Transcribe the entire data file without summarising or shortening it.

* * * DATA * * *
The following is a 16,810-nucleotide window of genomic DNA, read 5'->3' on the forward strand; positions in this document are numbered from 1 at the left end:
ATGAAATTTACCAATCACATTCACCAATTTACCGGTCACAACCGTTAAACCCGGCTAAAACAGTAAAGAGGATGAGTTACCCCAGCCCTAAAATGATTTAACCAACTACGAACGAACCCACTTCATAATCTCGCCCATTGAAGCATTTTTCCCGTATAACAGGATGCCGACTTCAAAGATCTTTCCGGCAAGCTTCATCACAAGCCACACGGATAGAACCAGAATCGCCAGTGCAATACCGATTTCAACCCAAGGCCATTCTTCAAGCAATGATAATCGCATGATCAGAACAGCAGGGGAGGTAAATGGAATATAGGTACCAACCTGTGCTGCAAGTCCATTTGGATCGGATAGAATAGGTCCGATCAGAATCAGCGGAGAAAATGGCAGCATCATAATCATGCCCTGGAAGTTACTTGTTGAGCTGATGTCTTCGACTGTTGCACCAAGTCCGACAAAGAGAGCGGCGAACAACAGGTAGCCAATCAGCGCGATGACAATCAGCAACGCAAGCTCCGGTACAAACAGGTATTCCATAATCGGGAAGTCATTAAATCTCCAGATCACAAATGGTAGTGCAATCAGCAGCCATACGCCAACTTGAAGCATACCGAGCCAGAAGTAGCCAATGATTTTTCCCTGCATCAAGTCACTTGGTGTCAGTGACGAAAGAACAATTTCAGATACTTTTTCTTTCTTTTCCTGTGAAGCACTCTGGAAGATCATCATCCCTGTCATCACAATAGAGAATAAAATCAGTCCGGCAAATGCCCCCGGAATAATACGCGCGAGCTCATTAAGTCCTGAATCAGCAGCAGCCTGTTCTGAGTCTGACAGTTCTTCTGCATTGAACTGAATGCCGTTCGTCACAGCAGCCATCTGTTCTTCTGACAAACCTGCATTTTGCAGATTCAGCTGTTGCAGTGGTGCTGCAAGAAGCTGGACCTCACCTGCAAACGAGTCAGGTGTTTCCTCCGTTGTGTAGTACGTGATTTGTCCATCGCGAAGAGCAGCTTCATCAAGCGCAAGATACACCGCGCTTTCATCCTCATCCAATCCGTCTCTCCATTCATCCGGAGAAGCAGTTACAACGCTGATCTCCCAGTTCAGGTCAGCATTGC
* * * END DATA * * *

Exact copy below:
The following is a 16,810-nucleotide window of genomic DNA, read 5'->3' on the forward strand; positions in this document are numbered from 1 at the left end:
ATGAAATTTACCAATCACATTCACCAATTTACCGGTCACAACCGTTAAACCCGGCTAAAACAGTAAAGAGGATGAGTTACCCCAGCCCTAAAATGATTTAACCAACTACGAACGAACCCACTTCATAATCTCGCCCATTGAAGCATTTTTCCCGTATAACAGGATGCCGACTTCAAAGATCTTTCCGGCAAGCTTCATCACAAGCCACACGGATAGAACCAGAATCGCCAGTGCAATACCGATTTCAACCCAAGGCCATTCTTCAAGCAATGATAATCGCATGATCAGAACAGCAGGGGAGGTAAATGGAATATAGGTACCAACCTGTGCTGCAAGTCCATTTGGATCGGATAGAATAGGTCCGATCAGAATCAGCGGAGAAAATGGCAGCATCATAATCATGCCCTGGAAGTTACTTGTTGAGCTGATGTCTTCGACTGTTGCACCAAGTCCGACAAAGAGAGCGGCGAACAACAGGTAGCCAATCAGCGCGATGACAATCAGCAACGCAAGCTCCGGTACAAACAGGTATTCCATAATCGGGAAGTCATTAAATCTCCAGATCACAAATGGTAGTGCAATCAGCAGCCATACGCCAACTTGAAGCATACCGAGCCAGAAGTAGCCAATGATTTTTCCCTGCATCAAGTCACTTGGTGTCAGTGACGAAAGAACAATTTCAGATACTTTTTCTTTCTTTTCCTGTGAAGCACTCTGGAAGATCATCATCCCTGTCATCACAATAGAGAATAAAATCAGTCCGGCAAATGCCCCCGGAATAATACGCGCGAGCTCATTAAGTCCTGAATCAGCAGCAGCCTGTTCTGAGTCTGACAGTTCTTCTGCATTGAACTGAATGCCGTTCGTCACAGCAGCCATCTGTTCTTCTGACAAACCTGCATTTTGCAGATTCAGCTGTTGCAGTGGTGCTGCAAGAAGCTGGACCTCACCTGCAAACGAGTCAGGTGTTTCCTCCGTTGTGTAGTACGTGATTTGTCCATCGCGAAGAGCAGCTTCATCAAGCGCAAGATACACCGCGCTTTCATCCTCATCCAATCCGTCTCTCCATTCATCCGGAGAAGCAGTTACAACGCTGATCTCCCAGTTCAGGTCAGCATTGC